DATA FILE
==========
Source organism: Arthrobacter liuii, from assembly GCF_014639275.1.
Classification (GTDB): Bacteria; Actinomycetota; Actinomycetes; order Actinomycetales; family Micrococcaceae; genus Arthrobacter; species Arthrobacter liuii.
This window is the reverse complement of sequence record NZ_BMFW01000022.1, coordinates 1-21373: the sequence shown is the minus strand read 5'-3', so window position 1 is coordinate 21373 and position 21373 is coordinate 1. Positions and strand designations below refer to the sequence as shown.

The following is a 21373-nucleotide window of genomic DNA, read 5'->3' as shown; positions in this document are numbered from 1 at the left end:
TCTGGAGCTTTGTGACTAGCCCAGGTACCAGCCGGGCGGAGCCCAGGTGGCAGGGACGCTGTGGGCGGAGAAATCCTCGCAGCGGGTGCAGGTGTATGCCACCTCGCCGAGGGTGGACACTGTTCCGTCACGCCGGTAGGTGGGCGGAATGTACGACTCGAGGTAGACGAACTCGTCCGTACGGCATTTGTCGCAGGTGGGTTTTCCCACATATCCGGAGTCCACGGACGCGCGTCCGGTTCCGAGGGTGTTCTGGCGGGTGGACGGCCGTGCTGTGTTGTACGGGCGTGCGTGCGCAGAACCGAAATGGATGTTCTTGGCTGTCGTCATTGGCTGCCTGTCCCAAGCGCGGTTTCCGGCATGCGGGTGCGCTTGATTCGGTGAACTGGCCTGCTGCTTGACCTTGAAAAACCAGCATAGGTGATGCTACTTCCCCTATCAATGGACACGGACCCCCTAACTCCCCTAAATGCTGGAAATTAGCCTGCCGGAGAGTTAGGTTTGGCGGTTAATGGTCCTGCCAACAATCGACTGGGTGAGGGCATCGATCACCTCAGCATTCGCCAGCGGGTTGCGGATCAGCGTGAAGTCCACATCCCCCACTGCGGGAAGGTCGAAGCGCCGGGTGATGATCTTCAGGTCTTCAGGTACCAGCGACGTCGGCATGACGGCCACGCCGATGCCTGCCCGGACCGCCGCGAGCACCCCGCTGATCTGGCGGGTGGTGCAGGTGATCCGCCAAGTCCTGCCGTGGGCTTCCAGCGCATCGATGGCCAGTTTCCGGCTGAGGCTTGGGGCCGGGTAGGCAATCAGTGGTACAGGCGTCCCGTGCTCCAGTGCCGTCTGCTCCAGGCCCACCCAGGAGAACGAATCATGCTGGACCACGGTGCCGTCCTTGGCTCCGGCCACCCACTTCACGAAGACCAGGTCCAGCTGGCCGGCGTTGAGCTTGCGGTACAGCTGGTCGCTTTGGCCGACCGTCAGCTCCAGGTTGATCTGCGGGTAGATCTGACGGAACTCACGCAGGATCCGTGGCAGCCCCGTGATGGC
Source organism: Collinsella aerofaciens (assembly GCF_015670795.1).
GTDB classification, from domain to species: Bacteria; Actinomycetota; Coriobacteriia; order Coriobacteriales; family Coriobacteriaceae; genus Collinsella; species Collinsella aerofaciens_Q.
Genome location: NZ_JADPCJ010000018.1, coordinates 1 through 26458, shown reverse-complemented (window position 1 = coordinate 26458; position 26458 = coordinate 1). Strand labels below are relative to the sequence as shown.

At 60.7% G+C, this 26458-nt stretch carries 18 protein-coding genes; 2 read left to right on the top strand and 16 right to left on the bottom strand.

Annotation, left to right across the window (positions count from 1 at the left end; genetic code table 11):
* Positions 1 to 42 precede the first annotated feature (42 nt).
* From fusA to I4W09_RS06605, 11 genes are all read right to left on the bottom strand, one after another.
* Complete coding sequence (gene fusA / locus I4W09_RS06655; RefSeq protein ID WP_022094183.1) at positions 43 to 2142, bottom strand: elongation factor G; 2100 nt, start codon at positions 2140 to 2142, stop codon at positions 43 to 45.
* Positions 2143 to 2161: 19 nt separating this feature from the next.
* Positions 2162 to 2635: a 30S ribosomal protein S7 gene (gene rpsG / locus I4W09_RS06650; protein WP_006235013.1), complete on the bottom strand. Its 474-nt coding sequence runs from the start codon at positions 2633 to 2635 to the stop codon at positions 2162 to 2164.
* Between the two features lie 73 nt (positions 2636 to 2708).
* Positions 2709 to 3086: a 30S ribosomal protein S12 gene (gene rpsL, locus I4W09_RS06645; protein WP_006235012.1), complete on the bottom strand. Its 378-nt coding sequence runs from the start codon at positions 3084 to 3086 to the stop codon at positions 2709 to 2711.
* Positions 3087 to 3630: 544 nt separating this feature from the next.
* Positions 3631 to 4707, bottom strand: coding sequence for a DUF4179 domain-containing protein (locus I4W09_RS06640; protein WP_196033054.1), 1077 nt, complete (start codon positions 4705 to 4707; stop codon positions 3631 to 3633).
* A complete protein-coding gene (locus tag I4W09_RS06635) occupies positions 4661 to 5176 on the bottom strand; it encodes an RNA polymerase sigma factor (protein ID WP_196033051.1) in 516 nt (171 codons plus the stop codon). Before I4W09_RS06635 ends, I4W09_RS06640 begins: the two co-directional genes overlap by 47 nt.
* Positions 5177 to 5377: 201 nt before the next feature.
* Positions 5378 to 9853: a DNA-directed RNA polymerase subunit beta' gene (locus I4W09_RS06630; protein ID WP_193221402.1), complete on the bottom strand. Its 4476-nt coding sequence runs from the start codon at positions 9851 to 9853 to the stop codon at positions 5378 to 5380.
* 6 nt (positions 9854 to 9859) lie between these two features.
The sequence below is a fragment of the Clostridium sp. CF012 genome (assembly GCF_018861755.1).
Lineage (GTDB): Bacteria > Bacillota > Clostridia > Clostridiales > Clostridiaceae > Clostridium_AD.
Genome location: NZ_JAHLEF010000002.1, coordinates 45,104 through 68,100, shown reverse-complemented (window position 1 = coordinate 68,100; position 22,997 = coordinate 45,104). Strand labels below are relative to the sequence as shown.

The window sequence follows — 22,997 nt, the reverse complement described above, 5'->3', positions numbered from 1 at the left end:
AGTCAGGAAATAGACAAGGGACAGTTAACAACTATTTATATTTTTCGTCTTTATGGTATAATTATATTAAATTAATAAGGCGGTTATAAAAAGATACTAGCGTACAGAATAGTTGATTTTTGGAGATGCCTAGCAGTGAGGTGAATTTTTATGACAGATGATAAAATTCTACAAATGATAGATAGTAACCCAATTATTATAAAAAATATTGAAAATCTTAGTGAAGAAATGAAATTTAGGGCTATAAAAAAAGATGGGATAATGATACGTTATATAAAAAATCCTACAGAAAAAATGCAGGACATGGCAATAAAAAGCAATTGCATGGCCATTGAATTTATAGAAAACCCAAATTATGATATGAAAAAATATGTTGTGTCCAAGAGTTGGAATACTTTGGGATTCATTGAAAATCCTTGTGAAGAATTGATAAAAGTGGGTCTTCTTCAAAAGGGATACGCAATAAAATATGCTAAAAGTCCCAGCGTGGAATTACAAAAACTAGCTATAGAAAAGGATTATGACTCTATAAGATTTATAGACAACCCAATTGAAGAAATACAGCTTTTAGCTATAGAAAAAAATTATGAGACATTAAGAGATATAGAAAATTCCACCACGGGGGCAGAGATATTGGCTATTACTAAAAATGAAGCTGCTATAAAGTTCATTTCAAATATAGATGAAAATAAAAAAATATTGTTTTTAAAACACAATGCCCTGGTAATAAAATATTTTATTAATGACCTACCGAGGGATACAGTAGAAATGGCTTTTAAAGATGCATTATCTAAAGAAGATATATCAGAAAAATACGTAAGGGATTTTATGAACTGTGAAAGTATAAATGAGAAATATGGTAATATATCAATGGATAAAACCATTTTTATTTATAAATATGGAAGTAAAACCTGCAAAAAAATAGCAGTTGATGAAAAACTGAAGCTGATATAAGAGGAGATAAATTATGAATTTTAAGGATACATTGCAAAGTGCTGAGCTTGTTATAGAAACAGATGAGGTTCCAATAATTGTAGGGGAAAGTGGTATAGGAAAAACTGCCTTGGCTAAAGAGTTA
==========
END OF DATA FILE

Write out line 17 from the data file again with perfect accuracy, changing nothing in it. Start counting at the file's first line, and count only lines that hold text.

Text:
* Positions 2709 to 3086: a 30S ribosomal protein S12 gene (gene rpsL, locus I4W09_RS06645; protein WP_006235012.1), complete on the bottom strand. Its 378-nt coding sequence runs from the start codon at positions 3084 to 3086 to the stop codon at positions 2709 to 2711.